In the debate over the proposed fake news law, MPs from the opposition Workers' Party (WP) have reused stock phrases that were extreme and unconnected with reality, and were also used in 2016 during the debate of a new contempt of court law, said Home Affairs and Law Minister K. Shanmugam yesterday.
He made this point while making reference to comments from WP's Non-Constituency MP Leon Perera that the proposed Protection from Online Falsehoods and Manipulation Act (Pofma) would have a chilling effect on freedom of speech to the extent of putting it into an "industrial freezer".
"It's not free speech which will go into deep freeze," said Mr Shanmugam. "It strikes me that some stock phrases are kept in deep freeze by Mr Perera and his colleagues, and brought out of the chiller once in a while, and dutifully repeated."
For instance, he cited comments from then WP chief Low Thia Khiang in 2016 in comparing elements of the proposed Administration of Justice (Protection) Act (AOJPA) to the Internal Security Act (ISA).
At the time, Mr Low said oral communication would be covered under the Bill, and this would apply to people talking at coffee shops.
"So after all that talk of chill and fear, I can tell you coffee shops in Yishun don't even think of the AOJPA, and I'm sure it's the same in Hougang and Aljunied, and everywhere else in Singapore," said Mr Shanmugam yesterday, who is an MP for Nee Soon GRC.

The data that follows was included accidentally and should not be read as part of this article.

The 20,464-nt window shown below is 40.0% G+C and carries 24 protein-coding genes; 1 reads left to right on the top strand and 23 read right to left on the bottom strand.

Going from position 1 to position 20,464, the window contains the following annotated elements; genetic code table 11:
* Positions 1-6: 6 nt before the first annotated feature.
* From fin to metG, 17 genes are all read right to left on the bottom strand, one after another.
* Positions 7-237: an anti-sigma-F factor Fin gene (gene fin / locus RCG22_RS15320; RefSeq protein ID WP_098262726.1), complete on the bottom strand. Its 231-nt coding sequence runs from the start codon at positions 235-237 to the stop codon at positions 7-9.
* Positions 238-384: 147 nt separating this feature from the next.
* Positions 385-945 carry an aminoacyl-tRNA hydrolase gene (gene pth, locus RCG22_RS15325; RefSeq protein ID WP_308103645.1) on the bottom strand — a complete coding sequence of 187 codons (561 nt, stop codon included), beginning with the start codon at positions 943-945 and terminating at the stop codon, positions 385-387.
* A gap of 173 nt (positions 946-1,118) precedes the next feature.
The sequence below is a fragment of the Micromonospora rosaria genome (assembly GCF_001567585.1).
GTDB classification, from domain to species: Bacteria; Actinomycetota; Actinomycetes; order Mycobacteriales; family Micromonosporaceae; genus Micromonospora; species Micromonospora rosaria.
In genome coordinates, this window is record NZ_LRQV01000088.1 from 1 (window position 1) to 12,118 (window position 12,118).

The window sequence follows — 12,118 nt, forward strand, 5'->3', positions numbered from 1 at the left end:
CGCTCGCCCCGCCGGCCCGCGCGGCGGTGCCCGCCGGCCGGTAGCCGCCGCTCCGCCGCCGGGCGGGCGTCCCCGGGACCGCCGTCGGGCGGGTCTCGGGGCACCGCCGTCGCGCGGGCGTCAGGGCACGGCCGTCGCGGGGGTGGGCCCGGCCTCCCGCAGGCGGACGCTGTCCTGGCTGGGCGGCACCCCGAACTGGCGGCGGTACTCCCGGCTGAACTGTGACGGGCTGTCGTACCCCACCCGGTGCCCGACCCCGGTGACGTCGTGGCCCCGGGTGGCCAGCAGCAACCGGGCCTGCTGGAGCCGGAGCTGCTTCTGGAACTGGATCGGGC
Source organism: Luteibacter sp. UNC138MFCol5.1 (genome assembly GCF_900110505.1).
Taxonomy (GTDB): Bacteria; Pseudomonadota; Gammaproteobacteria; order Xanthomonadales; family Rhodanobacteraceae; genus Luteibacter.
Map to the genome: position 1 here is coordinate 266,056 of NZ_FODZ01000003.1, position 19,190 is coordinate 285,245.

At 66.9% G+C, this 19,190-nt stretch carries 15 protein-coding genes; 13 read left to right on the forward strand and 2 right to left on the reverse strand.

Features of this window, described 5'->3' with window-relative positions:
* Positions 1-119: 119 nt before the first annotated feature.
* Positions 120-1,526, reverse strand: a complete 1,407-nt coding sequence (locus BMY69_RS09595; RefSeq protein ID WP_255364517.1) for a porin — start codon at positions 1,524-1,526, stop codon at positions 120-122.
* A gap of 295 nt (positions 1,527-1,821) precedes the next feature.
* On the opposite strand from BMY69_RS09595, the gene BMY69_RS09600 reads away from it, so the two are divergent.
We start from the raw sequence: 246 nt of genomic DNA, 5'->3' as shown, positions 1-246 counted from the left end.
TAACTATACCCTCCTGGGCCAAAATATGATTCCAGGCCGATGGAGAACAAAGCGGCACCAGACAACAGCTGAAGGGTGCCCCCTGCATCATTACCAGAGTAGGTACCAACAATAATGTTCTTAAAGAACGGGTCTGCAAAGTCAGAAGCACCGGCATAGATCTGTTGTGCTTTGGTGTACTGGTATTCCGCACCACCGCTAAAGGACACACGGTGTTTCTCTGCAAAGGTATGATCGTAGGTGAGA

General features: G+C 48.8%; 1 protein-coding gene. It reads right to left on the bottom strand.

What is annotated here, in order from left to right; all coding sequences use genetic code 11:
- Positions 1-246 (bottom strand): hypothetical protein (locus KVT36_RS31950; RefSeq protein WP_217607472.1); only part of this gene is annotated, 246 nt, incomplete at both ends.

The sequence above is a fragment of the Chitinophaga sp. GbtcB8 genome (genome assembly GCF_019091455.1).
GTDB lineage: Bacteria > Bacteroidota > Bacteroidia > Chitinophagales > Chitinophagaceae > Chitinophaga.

He also cited remarks made during the 2016 debate by the other WP MPs from Aljunied GRC and the Hougang single ward.
For instance, Mr Shanmugam referred to remarks made by WP chairman Sylvia Lim that the AOJPA would "leave Singaporeans at the mercy of administrative discretion" and bring Singapore "one step closer to being a police state", and asked the House yesterday if that has been the case.
In response, Mr Low said he stood by what he had said in 2016, while Ms Lim said she would leave the public to judge what was said in that debate.
Making a comparison between Pofma and the ISA, Mr Low said the two are similar as the executive branch has the power to take action "without having to go to court".
Referencing a Chinese idiom, xian zhan hou zou, which loosely means to take action first and explain later, Mr Low added that an individual would have to abide by a minister's directive first under Pofma before he can appeal against the decision.
Also, he reiterated that Pofma could have an effect on public discussions as it inherently deals with the freedom of expression, but what constitutes a fact and an opinion are not clearly defined and may be up to interpretation.